“Mollusca: numerous bivalve molluscs indicate water pollution status Mollusca, and quite often bivalve molluscs are used as bioindicators to monitor the health of an aquatic environment, either fresh- or seawater. Their population status or structure, physiology, behaviour or their content of certain elements or compounds can reveal the contamination status of any aquatic ecosystem. They are extremelly useful as they are sessile – which means they are closely representative of the environment where they are sampled or placed (caging) -, and they are breathing water all along the day, exposing their gills and internal tissues: bioaccumulation. One of the most famous project in that field is the Mussel Watch Programme but today they are used worldwide for that purpose (Ecotoxicology)“. http://en.wikipedia.org/wiki/Indicator_species
[Only one third as many mammal species in 2005 as before Braidwood Nuclear Power Station opened.]
The baseline surveys documented mammals on the site based on observations of tracks, droppings, or individuals during the autumn of 1972 and 1973. ComEd (1973b, 1985) reported 24 species of mammals as occurring on the Braidwood site. White-tailed deer (Odocoileus virginianus), cottontail rabbit (Sylvilagus floridanus), red (Vulpes vulpes) and gray (Urocyon cinereoargenteus) foxes, deer mice (Peromyscus maniculatus), and North American voles (Scalopus aquaticus) were observed in most site habitats. ComEd (1985) noted that strip-mine spoils, though sparsely vegetated, supported a diversity of mammals typical of marshes, ponds, or other semi-aquatic habitats, such as muskrat (Ondatra zibethica), beaver (Castor canadensis), and otter (Lutra canadensis).
The 2005 WHC site assessment reported seven mammal species as occurring on the Braidwood site (Exelon 2013f): groundhog (Marmota monax), striped skunk (Mephitis mephitis), white-tailed deer, raccoon (Procyon lotor), eastern gray squirrel (Sciurus carolinensis), eastern chipmunk (Tamias striatus), and red fox. Six of these species were also reported in the baseline surveys, and one species (the eastern chipmunk) did not appear in baseline surveys.
It is possible that the creation of the cooling pond, which flooded most of the strip-mine spoils, affected the diversity of mammals on the site. However, Exelon’s Wildlife Management Plan (Exelon 2013j) does not specify the methodology of the 2005 site assessment, so a meaningful comparison between the baseline surveys and the 2005 data is not possible.”
Bird species declined by 70% – from 91 to 27
The baseline surveys documented birds on the site by visual observations and bird calls during four seasons in two survey years (1972-1973 and 1973-1974). A total of 91 migratory and resident species were identified. The greatest species diversity was found in woodlands (48 species), and fallow fields held the least diversity of birds (6 species). Several waterfowl— including mallard (Anas platyrhynchos), black duck (A. rubripes), blue-winged teal (A. discors), and wood duck (Aix sponsa)—and shorebird species—including green heron (Butorides virescens), sora rail (Porzana carolina), upland sandpiper (Bartramia longicauda), and least bittern (Ixobrychus exilis)—were observed in the ponds formed between strip-mine spoil ridges. Strip-mine spoils were inhabited by birds typical of open or edge habitats. Many species of migratory songbirds occurred on the site on spring and fall survey days including eastern bluebird (Sialia sialis), cedar waxwing (Bombycilla cedrorum), eastern meadowlark (Sturnella magna), American goldfinch (Carduelis tristis), indigo bunting (Passerina cyanea), black-capped chickadee (Poecile atricapillus), eight species of warblers, and nine species of sparrows. Year-long residents included bobwhite (Colinus virginianus), ring-necked pheasant (Phasianus colchicus), mourning dove (Zenaida macroura), horned lark (Eremophila alpestris), blue jay (Cyanocitta cristata), American crow (Corvus brachyrhynchos), field sparrow (Spizella pusilla), and song sparrow (Melospiza melodia). Birds of prey included the eastern screech owl (Megascops asio), osprey (Pandion haliaetus), and six species of hawks.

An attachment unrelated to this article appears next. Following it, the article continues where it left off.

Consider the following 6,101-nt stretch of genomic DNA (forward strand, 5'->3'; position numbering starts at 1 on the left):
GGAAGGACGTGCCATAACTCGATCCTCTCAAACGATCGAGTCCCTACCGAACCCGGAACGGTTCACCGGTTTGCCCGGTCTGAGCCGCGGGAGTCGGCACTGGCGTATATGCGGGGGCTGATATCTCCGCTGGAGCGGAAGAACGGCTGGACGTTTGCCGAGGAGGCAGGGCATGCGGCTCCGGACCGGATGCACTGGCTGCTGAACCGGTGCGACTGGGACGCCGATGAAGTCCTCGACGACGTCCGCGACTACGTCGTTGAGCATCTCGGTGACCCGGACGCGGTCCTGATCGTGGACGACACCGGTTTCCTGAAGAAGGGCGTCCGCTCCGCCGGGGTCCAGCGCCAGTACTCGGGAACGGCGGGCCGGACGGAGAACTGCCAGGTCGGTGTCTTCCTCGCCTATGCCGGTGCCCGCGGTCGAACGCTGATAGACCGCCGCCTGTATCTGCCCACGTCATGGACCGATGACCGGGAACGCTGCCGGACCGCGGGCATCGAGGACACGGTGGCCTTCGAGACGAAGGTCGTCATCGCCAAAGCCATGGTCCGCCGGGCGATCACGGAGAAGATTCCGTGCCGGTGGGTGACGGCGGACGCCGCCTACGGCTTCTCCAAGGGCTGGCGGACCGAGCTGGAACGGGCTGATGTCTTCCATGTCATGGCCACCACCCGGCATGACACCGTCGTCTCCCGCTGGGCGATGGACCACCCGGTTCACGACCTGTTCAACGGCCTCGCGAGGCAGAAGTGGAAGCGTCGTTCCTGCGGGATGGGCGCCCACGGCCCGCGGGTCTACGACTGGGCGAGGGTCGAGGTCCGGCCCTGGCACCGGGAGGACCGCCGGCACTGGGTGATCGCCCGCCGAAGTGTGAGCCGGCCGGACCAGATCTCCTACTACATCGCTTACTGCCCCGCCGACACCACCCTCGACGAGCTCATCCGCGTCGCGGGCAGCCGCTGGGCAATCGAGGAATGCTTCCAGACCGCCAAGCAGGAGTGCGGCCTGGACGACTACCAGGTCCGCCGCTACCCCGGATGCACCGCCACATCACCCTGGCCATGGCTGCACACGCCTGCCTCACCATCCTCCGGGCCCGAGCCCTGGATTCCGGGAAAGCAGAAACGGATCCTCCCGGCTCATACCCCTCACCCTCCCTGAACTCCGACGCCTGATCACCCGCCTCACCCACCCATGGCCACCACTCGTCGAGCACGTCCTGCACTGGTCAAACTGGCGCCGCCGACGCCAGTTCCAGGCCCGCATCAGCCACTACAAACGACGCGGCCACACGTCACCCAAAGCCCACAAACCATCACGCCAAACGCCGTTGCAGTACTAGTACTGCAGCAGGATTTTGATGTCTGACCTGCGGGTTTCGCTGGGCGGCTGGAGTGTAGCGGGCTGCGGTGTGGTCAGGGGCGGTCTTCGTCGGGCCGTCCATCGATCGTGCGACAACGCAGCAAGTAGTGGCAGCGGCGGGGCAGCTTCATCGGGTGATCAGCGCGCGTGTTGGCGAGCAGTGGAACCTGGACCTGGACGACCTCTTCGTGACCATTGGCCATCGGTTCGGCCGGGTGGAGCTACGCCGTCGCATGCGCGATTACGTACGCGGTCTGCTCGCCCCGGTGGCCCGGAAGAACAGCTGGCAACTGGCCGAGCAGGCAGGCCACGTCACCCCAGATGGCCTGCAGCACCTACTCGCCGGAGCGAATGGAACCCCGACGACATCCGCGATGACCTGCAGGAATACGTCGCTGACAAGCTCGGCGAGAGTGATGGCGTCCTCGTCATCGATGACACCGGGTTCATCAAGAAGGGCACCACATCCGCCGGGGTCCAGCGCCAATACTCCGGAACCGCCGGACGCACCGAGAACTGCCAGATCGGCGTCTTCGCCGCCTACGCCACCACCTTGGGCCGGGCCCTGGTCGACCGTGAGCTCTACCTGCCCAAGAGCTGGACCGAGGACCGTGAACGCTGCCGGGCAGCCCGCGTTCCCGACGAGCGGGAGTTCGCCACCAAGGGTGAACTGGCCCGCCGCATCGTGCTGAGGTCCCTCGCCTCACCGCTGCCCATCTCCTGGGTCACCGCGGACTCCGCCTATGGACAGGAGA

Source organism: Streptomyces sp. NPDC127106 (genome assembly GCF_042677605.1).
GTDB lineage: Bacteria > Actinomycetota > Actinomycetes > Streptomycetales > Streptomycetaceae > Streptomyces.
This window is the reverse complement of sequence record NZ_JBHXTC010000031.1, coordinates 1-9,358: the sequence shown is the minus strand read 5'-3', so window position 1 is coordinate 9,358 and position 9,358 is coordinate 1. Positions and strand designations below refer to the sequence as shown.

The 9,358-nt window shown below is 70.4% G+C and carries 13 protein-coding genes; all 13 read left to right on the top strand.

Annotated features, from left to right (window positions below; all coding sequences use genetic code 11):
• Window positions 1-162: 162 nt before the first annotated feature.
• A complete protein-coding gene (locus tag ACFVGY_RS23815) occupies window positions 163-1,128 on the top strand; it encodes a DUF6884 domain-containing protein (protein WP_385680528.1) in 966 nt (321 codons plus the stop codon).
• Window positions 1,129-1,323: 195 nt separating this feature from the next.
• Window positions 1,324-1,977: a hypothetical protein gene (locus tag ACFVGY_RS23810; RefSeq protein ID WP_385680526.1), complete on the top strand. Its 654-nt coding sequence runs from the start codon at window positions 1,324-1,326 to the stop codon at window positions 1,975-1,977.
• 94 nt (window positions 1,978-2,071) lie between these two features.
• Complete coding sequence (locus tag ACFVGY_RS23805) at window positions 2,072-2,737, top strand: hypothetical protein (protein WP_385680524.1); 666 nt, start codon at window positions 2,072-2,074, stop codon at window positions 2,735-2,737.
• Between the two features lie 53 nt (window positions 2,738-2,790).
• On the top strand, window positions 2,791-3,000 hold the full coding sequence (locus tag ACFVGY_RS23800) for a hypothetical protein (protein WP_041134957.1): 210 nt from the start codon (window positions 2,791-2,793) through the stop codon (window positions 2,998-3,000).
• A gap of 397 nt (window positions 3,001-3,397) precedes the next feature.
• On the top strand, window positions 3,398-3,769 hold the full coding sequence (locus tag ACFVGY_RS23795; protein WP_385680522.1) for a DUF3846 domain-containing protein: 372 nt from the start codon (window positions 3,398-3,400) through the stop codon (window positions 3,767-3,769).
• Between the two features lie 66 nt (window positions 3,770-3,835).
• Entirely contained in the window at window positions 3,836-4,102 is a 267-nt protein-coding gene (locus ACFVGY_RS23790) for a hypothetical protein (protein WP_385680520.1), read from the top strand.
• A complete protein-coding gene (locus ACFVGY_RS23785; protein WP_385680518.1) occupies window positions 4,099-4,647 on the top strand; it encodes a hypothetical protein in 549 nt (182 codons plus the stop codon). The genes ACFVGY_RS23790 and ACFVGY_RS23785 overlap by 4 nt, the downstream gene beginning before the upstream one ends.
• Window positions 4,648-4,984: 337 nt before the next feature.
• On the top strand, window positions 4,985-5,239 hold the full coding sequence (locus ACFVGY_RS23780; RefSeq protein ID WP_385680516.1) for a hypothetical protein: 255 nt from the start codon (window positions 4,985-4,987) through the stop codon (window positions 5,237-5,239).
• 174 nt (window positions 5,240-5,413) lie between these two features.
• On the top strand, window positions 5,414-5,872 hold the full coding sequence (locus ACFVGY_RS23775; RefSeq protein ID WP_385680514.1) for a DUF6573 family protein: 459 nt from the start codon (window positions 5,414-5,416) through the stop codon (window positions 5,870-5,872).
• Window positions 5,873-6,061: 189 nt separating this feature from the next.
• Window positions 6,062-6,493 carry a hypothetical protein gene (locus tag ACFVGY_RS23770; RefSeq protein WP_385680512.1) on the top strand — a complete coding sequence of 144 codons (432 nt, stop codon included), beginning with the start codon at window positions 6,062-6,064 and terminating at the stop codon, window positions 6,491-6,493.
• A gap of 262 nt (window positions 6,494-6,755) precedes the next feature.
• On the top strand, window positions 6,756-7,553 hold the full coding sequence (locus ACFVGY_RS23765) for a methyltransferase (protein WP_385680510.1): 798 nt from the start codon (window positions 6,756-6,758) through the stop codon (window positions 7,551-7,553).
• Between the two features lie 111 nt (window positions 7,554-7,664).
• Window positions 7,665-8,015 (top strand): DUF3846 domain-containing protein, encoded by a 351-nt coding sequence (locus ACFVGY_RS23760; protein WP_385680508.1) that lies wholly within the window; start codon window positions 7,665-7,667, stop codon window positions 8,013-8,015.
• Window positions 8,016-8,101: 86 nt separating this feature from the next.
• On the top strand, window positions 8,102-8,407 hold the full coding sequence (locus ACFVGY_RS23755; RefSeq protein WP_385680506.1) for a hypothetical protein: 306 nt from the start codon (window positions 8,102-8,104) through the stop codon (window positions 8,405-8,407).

The 2005 WHC site assessment reported 27 bird species as occurring on the Braidwood site(Exelon 2013f). Eighteen of these species were also reported in the baseline surveys. Notable additions not reported in the baseline surveys include the bald eagle (Haliaeetus leucocephalus), American kestrel (Falco sparverius), and wild turkey (Meleagris gallopavo). As indicated previously, Exelon’s Wildlife Management Plan (Exelon 2013j) does not specify the methodology of the 2005 site assessment, so a meaningful comparison between the baseline surveys and the 2005 data is not possible.”
Amphibians and Reptiles are bioindicators. Why didn’t they look for them after the nuclear reactor started operating? Did they look and not find and pretend not to look?
“Amphibians and Reptiles.
The baseline surveys documented amphibians and reptiles on the site during spring, summer, and fall of the two survey years (1972-1973 and 1973-1974). A total of 27 species were recorded on the site with the greatest diversity of species occurring in strip-mine spoil habitat (ComEd 1972, 1985). Cricket frogs (Acris crepitans) were the most abundant species, and cricket frogs, chorus frogs (Pseudacris spp.), and American toads (Bufo americanus) were present at all sampling locations. Aquatic turtles—including the painted turtle (Chrysemys picta marginataxbelli), common snapping turtle (Chleydra serpentina), Blanding's turtle, and spiny softshell turtle (Trionyx spiniferus)—inhabited ponds between strip-mine spoil ridges. The ornate box turtle (Terrapene ornate), a terrestrial turtle, was also present. Observed snakes included the eastern garter (Thamnophis sirtalis), eastern hognose (Heterodon platirhinos), eastern yellow-bellied racer (Coluber constrictor flaviventris), northern water snake (Nerodia sipedon). Other species of note included the eastern tiger salamander (Ambystoma tigrinum), five-lined skink (Eumeces fasciatus), and six-lined race runner (Cnemidophorus sexlineatus). The 2005 habitat assessment did not include amphibians or reptiles” (pp. 3-47 to 3-48)